Seller’s Guide on How You Can Get the Most for your Valuables

December 12, 2012

5 Quick Steps on How to Get the Most for Your Gold

Gold buying is based on the karat weight of the jewelry items. Before you sell your gold, it is important to take these factors into consideration so you can benefit the most from each gold selling transaction.

       1. Check out the Jewelry You Have

Is it broken? Used? Not Sure? Well no worries. Collect everything you are no longer interested in keeping which may be made from a precious metal (silver, gold or platinum) such as silverware (the one you might have gotten from grandma or your wedding), outdated brooches or pins, silver cups or silver baby spoons, single earrings even if you lost one pair, ill-fitting rings, pendants with missing stones. The latter items are known as “scrap gold”. Broken or damaged jewelry fits in this category as well. Many people who have gold coins know that they are usually worth more than single jewelry items, and most gold buying stores can cash these in for you too.

       2. Research the Karat Value 

Gold comes in various alloys of the pure version which is known as “24-k” or 24 karat gold. The lesser karats of gold: 18k, 14k, etc. means parts of 24. In other words, 18K is equal to 18/24’ths of your item is gold. So, 18 divided by 24 = .75 or 75% or 3/4th’s gold. Since gold at its purest is also very soft, most jewelry is made in one of these lesser karat weights. For you sellers, gold is paid out based on the karat weight, so you want to double check that the stamp inside of the piece of jewelry you may have shows this. If it doesn’t, that isn’t a problem either since a professional gold buyer will test the gold with some liquids which will identify the kind of gold or silver you have. Silver is usually stamped “.999”.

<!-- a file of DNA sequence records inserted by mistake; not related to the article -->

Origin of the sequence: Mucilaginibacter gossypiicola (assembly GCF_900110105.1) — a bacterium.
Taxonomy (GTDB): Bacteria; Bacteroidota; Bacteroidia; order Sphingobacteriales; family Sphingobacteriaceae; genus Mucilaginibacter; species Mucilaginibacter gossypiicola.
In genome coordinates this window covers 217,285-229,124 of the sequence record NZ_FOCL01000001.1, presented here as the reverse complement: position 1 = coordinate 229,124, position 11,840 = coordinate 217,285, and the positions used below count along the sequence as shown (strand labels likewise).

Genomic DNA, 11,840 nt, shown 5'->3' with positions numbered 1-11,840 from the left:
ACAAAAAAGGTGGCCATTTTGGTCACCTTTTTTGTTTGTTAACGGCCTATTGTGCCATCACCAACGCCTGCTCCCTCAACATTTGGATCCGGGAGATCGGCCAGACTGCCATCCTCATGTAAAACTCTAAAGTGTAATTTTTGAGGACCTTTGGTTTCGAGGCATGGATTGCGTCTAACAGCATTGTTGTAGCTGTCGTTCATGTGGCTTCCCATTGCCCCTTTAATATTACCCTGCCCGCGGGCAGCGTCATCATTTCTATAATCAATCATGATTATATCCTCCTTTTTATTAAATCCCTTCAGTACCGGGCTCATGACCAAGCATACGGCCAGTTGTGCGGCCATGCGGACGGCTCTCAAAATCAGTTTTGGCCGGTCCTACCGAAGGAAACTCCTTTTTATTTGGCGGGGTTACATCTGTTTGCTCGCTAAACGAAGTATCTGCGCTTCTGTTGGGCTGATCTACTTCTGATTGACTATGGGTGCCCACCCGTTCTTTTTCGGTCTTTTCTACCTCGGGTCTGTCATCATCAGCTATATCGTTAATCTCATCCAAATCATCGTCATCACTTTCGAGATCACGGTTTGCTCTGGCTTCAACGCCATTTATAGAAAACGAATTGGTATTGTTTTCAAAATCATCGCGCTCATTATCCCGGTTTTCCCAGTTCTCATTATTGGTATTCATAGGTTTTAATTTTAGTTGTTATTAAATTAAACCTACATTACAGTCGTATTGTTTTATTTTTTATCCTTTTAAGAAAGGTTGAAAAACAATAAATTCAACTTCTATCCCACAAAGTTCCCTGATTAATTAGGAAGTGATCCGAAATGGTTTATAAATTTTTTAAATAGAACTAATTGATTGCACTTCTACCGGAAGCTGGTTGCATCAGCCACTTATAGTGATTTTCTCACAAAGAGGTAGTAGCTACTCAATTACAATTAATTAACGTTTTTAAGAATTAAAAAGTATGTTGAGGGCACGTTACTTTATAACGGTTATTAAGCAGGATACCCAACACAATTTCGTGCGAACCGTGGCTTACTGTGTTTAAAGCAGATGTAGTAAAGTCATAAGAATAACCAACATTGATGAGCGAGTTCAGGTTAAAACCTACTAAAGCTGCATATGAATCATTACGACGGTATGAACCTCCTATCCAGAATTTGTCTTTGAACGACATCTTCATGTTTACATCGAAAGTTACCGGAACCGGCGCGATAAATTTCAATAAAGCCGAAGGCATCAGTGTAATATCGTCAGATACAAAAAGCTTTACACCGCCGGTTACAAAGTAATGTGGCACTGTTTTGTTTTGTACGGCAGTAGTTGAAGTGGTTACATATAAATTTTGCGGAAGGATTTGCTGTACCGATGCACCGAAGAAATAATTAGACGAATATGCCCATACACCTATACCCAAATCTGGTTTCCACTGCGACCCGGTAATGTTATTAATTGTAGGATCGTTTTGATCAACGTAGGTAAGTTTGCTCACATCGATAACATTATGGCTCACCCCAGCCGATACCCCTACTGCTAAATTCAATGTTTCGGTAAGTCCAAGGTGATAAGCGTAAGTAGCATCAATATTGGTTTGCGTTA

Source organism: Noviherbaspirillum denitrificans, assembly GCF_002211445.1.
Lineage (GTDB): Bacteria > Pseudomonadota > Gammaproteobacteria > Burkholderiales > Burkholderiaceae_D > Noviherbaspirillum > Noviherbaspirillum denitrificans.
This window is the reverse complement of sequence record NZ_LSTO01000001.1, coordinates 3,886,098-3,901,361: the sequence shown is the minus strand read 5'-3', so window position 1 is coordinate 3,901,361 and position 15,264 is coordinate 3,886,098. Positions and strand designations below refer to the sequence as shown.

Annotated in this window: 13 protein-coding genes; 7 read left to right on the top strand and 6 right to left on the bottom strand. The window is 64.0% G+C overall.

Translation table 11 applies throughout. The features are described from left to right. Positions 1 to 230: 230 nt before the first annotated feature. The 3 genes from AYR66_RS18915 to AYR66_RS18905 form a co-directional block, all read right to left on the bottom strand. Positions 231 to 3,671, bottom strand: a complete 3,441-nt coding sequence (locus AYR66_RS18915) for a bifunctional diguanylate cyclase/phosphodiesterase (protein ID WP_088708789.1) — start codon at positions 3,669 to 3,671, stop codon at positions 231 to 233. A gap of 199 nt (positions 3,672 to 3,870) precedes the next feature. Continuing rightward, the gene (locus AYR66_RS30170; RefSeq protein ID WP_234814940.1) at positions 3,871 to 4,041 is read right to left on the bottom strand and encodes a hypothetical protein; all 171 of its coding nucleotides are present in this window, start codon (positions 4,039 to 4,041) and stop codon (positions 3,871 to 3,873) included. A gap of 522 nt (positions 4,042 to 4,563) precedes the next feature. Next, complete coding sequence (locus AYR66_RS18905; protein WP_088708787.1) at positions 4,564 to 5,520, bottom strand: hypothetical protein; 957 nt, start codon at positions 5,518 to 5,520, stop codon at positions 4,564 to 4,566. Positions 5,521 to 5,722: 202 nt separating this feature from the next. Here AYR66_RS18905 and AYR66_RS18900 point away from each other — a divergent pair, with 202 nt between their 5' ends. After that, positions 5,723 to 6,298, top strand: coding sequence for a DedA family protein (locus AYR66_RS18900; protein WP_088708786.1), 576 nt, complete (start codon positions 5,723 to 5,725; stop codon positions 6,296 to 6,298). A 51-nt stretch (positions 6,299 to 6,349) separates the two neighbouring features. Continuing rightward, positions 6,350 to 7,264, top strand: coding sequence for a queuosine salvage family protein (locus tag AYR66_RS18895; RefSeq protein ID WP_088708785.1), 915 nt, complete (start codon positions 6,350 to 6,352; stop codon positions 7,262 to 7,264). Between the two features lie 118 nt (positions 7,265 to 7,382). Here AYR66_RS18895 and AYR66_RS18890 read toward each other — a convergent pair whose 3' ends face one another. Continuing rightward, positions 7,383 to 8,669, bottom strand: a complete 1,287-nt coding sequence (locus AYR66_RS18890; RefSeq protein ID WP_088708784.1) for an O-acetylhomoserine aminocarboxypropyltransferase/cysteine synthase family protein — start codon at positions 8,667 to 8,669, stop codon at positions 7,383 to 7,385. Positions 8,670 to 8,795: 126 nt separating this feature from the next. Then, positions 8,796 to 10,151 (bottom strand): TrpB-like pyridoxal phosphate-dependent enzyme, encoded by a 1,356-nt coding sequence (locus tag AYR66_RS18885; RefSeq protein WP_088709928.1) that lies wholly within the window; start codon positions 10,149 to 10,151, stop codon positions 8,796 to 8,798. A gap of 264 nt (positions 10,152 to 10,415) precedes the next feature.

3. Search for a Reputable Gold Buyer

A reputable gold buyer has an established business in a physical location. Be careful with some of those gold buying companies where you can ship your gold or if they telephone you directly. In these days of economic crisis, scams such as these appear more often, so be sure to check the BBB and review sites to make sure the business you are dealing with is trustworthy. All gold buying companies will check your jewelry items for free and testing is also free.

       4. Get it Tested or Appraised

Testing your gold jewelry takes a matter of seconds depending on the quantity. If you scrap gold does not have a stamp, the gold buyer will most likely ask if it is ok to make a small scratch on the item so they can proceed to test it with a light acidic solution which turns a color to identify whether the item is 10k, 14k, 18k, etc. They may also use a special magnet to determine if the item is a precious metal at all or an electrical scanner pen to determine if the precious stone is a diamond or not. It’s quite fun to watch this and a professional dealer will do the testing right in front of you so you can be assured that no item is stolen and that each item is separated by karat weight. If you have an antique piece, brand name jewelry or collector’s item, you may want to determine the value with an appraisal (an official market value report by a licensed appraiser) whether selling the item separately would bring you more money than the melted value. Most jewelry stores should have appraiser services, but be wary of those that charge by the percentage of the value they are testing, as this is unethical. All appraisals should be a set fee per piece.

       5. Bring your ID

No reputable gold buyer will purchase your gold if you do not show a current valid ID. This is because they have to first confirm that you are the owner of the gold items, but also to maintain your information in a police database that tracks missing or stolen jewelry. Most likely you will have to also sign that you have the legal right to sell the items. Any place that doesn’t have you do these steps is probably illegal and not giving you the money you deserve. Remember, any deal too good to be true probably isn’t a good deal.



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